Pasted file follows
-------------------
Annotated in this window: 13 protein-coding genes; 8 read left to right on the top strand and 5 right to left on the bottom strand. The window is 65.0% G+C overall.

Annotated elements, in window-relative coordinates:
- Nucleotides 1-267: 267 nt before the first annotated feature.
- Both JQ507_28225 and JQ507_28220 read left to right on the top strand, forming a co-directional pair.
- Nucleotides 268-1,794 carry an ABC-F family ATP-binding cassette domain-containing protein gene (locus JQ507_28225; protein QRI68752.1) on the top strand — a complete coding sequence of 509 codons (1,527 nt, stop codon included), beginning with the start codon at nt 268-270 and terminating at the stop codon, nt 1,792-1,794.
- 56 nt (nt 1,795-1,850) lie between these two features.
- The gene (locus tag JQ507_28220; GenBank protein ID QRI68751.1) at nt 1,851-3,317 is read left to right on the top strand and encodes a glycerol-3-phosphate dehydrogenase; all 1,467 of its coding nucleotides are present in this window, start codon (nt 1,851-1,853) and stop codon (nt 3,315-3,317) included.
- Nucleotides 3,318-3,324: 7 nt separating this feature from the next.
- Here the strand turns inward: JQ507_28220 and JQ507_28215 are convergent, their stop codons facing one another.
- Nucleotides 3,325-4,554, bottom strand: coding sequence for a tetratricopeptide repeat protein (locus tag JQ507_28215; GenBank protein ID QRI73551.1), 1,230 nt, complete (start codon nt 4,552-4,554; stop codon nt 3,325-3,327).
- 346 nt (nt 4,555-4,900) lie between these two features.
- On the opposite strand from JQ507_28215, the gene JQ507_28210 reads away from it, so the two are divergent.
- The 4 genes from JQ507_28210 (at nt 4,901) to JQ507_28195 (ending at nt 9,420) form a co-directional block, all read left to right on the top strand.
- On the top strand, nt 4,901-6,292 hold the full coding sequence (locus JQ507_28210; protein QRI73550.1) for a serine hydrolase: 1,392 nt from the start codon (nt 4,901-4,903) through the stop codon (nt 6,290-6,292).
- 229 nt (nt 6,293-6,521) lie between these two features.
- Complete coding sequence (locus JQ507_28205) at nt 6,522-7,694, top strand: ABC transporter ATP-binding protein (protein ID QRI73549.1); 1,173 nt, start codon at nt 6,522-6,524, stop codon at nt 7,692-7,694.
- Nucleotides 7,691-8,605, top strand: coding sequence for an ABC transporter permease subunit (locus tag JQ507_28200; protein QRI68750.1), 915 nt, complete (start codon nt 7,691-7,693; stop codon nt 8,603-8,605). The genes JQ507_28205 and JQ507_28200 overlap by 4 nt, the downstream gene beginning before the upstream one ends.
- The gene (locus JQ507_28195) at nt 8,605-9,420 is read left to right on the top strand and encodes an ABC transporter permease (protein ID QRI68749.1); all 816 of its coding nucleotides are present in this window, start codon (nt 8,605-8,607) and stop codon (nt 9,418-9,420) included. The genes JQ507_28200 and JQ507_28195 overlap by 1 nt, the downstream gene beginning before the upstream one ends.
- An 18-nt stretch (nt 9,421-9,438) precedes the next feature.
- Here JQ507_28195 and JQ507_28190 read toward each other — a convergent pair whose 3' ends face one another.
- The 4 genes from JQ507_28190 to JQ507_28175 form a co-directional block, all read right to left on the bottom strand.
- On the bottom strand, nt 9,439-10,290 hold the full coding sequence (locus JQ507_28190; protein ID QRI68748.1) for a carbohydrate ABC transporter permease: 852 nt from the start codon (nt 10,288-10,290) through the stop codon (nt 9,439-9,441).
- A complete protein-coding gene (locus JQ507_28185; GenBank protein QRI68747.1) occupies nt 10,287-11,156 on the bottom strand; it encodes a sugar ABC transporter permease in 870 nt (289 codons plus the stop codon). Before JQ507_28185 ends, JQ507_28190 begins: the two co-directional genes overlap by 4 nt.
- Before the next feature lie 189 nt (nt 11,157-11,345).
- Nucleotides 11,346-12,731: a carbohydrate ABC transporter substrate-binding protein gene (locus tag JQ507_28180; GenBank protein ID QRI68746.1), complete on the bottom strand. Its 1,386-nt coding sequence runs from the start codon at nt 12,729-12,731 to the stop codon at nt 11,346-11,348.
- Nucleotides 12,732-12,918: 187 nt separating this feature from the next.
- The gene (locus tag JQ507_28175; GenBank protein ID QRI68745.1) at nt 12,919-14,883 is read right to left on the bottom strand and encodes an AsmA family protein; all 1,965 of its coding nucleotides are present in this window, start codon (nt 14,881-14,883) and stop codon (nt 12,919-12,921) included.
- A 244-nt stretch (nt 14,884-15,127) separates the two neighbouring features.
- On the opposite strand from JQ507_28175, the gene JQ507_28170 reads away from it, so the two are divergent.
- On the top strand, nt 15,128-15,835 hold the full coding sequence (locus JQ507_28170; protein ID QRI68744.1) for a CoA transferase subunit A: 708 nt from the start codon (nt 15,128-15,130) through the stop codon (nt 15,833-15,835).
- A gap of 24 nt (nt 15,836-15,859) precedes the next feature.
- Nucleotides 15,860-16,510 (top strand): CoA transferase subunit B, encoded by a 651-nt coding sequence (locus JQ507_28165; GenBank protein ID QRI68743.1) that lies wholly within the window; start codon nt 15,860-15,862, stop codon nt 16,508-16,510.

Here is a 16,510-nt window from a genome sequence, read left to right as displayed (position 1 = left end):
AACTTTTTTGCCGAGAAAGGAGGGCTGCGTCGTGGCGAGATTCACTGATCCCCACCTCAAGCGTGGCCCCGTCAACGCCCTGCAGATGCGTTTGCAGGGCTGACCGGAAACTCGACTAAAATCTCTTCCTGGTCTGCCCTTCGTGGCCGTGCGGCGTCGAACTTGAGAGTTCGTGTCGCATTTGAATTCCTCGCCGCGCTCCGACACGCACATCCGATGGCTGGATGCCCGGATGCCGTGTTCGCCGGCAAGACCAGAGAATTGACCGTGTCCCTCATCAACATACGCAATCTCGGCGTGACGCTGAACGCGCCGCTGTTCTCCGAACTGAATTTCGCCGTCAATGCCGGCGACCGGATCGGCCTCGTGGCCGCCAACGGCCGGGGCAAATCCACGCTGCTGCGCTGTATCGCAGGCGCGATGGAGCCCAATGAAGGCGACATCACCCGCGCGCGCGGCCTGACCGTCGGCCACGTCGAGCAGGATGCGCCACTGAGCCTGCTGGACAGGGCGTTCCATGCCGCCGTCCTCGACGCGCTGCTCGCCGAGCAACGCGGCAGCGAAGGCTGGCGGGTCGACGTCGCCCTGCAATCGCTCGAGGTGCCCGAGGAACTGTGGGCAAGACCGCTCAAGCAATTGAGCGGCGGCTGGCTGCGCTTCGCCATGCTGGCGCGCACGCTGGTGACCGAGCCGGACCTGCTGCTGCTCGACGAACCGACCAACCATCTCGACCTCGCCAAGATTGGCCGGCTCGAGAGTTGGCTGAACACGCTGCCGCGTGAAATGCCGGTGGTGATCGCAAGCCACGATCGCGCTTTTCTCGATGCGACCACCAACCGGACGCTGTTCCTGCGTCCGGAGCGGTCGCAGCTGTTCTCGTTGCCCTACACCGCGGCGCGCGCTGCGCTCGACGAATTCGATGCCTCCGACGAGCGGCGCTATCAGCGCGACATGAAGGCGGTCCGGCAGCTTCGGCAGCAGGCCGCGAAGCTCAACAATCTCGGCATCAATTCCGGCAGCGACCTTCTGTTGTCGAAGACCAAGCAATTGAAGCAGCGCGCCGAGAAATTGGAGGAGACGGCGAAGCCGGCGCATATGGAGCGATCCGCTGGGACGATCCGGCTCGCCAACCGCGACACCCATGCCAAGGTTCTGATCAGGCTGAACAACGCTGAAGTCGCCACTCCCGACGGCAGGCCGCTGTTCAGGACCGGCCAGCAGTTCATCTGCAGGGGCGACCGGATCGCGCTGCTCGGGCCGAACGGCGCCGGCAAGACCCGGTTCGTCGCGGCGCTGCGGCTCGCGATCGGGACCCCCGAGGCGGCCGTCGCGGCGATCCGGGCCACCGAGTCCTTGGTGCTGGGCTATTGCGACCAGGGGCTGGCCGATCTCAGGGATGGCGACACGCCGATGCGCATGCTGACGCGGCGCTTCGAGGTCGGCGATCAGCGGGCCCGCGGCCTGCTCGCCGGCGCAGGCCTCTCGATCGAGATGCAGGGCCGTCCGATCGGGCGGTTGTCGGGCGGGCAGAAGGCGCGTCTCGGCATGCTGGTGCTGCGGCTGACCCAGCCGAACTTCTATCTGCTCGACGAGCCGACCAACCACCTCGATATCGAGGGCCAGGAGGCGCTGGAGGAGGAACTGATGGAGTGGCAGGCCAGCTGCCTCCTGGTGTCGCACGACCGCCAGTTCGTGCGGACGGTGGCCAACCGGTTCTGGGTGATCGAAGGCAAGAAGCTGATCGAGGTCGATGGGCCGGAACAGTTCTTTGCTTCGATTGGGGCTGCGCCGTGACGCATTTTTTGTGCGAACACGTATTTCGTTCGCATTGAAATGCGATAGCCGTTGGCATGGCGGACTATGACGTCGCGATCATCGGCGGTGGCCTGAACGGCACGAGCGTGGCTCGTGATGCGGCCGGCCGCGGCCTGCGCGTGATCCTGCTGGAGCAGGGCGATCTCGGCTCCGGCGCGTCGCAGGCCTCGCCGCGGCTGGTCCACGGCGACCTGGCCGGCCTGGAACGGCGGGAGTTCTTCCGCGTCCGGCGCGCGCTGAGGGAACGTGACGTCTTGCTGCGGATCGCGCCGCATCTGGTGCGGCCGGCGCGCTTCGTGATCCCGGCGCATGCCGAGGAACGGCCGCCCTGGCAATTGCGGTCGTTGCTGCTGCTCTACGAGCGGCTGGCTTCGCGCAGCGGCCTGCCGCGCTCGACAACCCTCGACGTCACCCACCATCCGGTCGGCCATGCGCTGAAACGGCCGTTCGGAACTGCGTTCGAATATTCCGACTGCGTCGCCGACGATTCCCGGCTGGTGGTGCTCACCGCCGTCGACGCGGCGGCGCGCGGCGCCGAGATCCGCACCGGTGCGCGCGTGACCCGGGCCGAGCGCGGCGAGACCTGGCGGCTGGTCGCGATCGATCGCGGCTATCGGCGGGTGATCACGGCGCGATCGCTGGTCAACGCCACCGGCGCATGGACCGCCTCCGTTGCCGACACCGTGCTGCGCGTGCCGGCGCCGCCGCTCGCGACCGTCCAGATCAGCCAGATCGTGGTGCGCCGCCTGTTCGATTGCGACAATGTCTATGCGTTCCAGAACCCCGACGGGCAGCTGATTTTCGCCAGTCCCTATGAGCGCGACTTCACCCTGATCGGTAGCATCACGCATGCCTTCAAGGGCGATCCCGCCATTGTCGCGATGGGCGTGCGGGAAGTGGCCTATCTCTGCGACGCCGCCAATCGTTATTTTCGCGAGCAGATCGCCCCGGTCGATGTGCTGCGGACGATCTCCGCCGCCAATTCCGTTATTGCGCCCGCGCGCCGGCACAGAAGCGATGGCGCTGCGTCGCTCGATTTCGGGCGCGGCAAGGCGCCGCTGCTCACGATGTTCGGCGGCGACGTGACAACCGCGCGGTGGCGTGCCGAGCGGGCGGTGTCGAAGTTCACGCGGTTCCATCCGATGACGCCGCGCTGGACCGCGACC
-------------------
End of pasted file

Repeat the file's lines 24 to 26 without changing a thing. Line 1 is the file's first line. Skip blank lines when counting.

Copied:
- Before the next feature lie 189 nt (nt 11,157-11,345).
- Nucleotides 11,346-12,731: a carbohydrate ABC transporter substrate-binding protein gene (locus tag JQ507_28180; GenBank protein ID QRI68746.1), complete on the bottom strand. Its 1,386-nt coding sequence runs from the start codon at nt 12,729-12,731 to the stop codon at nt 11,346-11,348.
- Nucleotides 12,732-12,918: 187 nt separating this feature from the next.